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(te-tra-ben-a-zeen) ,


(trade name)


Therapeutic: antichoreas
Pharmacologic: reversible monoamine depleters
Pregnancy Category: C


Treatment of chorea due to Huntington's Disease.


Acts as a reversible inhibitor of the vesicle monoamine transporter type 2 (VMAT-2); which inhibits the reuptake of serotonin, norepinephrine and dopamine into vesicles in presynaptic neurons.

Therapeutic effects

Decreased chorea due to Huntington's Disease.


Absorption: At least 75% absorbed following oral administration.
Distribution: Crosses the blood-brain barrier.
Metabolism and Excretion: genetic implication Rapidly and extensively metabolized by the liver; CYP2D6 plays a large role in the metabolic process (the CYP2D6 enzyme system exhibits genetic polymorphism; 7% of population may be poor metabolizers and may have significantly ↑ concentrations and an ↑ risk of adverse effects). Metabolites are renally excreted. Two metabolites α-dihydrotetrabenazine (α-HTBZ) and β-HTBZ bind to VMAT-2 and are pharmacologically active.
Half-life: α-HTBZ—4-8 hrs; β-HTBZ—2-4 hr.

Time/action profile (blood levels)

POunknown1.0–1.5 hr12–18 hr*
*Return of symptoms following discontinuation.


Contraindicated in: Hepatic impairment;Concurrent use of reserpine or MAO inhibitors;Patients who are actively suicidal or have untreated depression; Lactation: Lactation.
Use Cautiously in: History of/propensity for depression or history of psychiatric illness; history of suicidality;genetic implication Poor CYP2D6 metabolizers; initial dose reduction required;Concurrent use of CYP2D6 inhibitors; dose modification required;Recent history of myocardial infarction or unstable heart disease; Obstetric: Use only when potential benefit justifies potential risk to the fetus; Pediatric: Safety and effectiveness not established.

Adverse Reactions/Side Effects

Central nervous system

  • anxiety (most frequent)
  • fatigue (most frequent)
  • insomnia (most frequent)
  • depression (most frequent)
  • sedation/somnolence (most frequent)
  • cognitive defects
  • dizziness
  • headache


  • shortness of breath


  • hypotension
  • QTc interval prolongation


  • nausea (most frequent)
  • dysphagia


  • akathisia (most frequent)
  • balance difficulty
  • dysarthria
  • parkinsonism
  • unsteady gait


  • neuroleptic malignant syndrome (life-threatening)


Drug-Drug interaction

Blood levels are ↑ by drugs that inhibit the CYP2D6 enzyme system including fluoxetine, paroxetine, and quinidine ; initial dose ↓ of tetrabenazine recommended.Reserpine binds to VMAT-2 and depletes monoamines in the CNS; avoid concurrent use; wait 3 wk after discontinuing to initiate tetrabenazine.Concurrent use of MAO inhibitors ↑ risk of serious adverse reactions and is contraindicated.Concurrent use with neurolpetic drugs or dopamine antagonists including haloperidol, chlorpromazine, risperidone, and olanzapine may ↑ risk of QTc interval prolongation, neuroleptic malignant syndrome and extrapyramidal disorders.Concurrent use of alcohol or other CNS depressants may ↑ risk of CNS depression.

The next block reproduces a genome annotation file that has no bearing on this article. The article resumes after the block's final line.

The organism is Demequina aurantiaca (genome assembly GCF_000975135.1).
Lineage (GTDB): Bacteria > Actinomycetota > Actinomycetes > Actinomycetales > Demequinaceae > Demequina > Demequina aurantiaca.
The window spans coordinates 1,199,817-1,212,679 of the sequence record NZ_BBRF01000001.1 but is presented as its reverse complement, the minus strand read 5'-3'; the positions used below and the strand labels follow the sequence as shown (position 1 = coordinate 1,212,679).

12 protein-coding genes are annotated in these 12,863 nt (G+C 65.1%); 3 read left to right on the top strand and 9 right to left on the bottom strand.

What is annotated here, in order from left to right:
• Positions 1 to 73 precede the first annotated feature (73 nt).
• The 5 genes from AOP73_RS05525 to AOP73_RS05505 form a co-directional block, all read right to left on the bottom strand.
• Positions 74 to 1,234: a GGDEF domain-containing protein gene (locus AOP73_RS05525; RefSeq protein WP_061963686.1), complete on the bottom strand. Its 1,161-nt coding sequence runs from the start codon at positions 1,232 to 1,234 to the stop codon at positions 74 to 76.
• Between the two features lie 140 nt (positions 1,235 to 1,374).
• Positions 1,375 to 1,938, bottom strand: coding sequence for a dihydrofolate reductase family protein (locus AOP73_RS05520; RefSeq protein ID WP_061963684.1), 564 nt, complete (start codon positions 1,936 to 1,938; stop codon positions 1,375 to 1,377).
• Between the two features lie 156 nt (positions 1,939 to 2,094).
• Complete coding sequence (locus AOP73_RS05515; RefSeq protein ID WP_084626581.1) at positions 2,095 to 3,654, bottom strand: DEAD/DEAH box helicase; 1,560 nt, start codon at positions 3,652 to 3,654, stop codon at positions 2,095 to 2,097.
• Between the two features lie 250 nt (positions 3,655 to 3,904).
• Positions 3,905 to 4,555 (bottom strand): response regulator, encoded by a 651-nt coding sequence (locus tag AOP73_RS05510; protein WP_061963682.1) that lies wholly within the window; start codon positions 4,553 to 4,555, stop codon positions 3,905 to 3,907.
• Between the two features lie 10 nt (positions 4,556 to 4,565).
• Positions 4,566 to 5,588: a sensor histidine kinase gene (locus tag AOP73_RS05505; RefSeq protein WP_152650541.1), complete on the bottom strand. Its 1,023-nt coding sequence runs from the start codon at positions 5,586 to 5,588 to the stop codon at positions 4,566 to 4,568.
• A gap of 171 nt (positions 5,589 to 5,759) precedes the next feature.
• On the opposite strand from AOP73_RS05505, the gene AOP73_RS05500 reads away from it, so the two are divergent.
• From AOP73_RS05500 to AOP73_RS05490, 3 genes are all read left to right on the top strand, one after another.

Oral (Adults) 12.5 mg/day for one wk initially, ↑ by 12.5 weekly up to 37.5–50 mg/day in 3 divided doses; genetic implicationConcurrent use of strong inhibitors of CYP2D6 or poor CYP2D6 metabolizers—start with initial dose of 6.25 mg, titrate carefully.


Tablets: 12.5 mg, 25 mg

Nursing implications

Nursing assessment

  • Assess signs of Huntington's disease (changes in mood, cognition, chorea, rigidity, and functional capacity) periodically during therapy. Re-evaluate need for tetrabenazine periodically by assessing beneficial effect and side effects; determination may require dose reduction or discontinuation. Underlying chorea may improve over time, decreasing need for tetrabenazine.
  • Monitor closely for new or worsening depression or suicidality. If depression or suicidality occurs ↓ dose and may initiate or ↑ dose of antidepressants.
  • Monitor for signs of neuroleptic malignant syndrome (hyperpyrexia, muscle rigidity, altered mental status, irregular pulse or BP, tachycardia, diaphoresis, cardiac dysrhythmia) periodically during therapy. If symptoms occur discontinue tetrabenazine and manage symptomatically. If re-introduction of tetrabenazine is considered monitor carefully; recurrences of neuroleptic malignant syndrome have occurred.